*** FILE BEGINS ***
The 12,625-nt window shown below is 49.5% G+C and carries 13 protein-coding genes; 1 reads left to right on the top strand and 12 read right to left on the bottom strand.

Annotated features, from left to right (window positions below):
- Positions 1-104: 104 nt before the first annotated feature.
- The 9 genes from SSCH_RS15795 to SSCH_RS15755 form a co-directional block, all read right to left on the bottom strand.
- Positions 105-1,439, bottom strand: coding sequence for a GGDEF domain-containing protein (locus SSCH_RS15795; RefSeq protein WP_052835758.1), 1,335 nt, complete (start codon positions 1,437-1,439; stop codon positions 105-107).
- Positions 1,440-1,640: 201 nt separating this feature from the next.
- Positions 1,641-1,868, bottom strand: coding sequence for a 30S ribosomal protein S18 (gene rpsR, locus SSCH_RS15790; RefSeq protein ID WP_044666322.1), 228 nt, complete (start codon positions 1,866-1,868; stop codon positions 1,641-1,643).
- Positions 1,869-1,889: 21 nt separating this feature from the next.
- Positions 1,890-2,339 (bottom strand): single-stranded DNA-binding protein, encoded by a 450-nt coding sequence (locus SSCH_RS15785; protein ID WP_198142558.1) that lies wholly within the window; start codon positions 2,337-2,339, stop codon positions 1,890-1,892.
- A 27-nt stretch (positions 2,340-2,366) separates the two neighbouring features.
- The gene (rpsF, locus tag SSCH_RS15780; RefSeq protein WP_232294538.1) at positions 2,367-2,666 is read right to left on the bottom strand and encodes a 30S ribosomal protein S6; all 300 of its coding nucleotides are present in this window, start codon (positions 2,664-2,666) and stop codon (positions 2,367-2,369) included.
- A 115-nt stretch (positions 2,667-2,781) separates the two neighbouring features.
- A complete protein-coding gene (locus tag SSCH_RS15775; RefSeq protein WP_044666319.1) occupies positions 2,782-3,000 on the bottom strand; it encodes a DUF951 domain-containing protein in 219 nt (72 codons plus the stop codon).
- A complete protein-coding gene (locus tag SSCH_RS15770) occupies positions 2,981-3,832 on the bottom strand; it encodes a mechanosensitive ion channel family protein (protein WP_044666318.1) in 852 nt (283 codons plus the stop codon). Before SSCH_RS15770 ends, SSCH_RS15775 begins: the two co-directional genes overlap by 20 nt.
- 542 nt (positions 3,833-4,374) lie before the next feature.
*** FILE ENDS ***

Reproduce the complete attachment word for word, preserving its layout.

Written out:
The 12,625-nt window shown below is 49.5% G+C and carries 13 protein-coding genes; 1 reads left to right on the top strand and 12 read right to left on the bottom strand.

Annotated features, from left to right (window positions below):
- Positions 1-104: 104 nt before the first annotated feature.
- The 9 genes from SSCH_RS15795 to SSCH_RS15755 form a co-directional block, all read right to left on the bottom strand.
- Positions 105-1,439, bottom strand: coding sequence for a GGDEF domain-containing protein (locus SSCH_RS15795; RefSeq protein WP_052835758.1), 1,335 nt, complete (start codon positions 1,437-1,439; stop codon positions 105-107).
- Positions 1,440-1,640: 201 nt separating this feature from the next.
- Positions 1,641-1,868, bottom strand: coding sequence for a 30S ribosomal protein S18 (gene rpsR, locus SSCH_RS15790; RefSeq protein ID WP_044666322.1), 228 nt, complete (start codon positions 1,866-1,868; stop codon positions 1,641-1,643).
- Positions 1,869-1,889: 21 nt separating this feature from the next.
- Positions 1,890-2,339 (bottom strand): single-stranded DNA-binding protein, encoded by a 450-nt coding sequence (locus SSCH_RS15785; protein ID WP_198142558.1) that lies wholly within the window; start codon positions 2,337-2,339, stop codon positions 1,890-1,892.
- A 27-nt stretch (positions 2,340-2,366) separates the two neighbouring features.
- The gene (rpsF, locus tag SSCH_RS15780; RefSeq protein WP_232294538.1) at positions 2,367-2,666 is read right to left on the bottom strand and encodes a 30S ribosomal protein S6; all 300 of its coding nucleotides are present in this window, start codon (positions 2,664-2,666) and stop codon (positions 2,367-2,369) included.
- A 115-nt stretch (positions 2,667-2,781) separates the two neighbouring features.
- A complete protein-coding gene (locus tag SSCH_RS15775; RefSeq protein WP_044666319.1) occupies positions 2,782-3,000 on the bottom strand; it encodes a DUF951 domain-containing protein in 219 nt (72 codons plus the stop codon).
- A complete protein-coding gene (locus tag SSCH_RS15770) occupies positions 2,981-3,832 on the bottom strand; it encodes a mechanosensitive ion channel family protein (protein WP_044666318.1) in 852 nt (283 codons plus the stop codon). Before SSCH_RS15770 ends, SSCH_RS15775 begins: the two co-directional genes overlap by 20 nt.
- 542 nt (positions 3,833-4,374) lie before the next feature.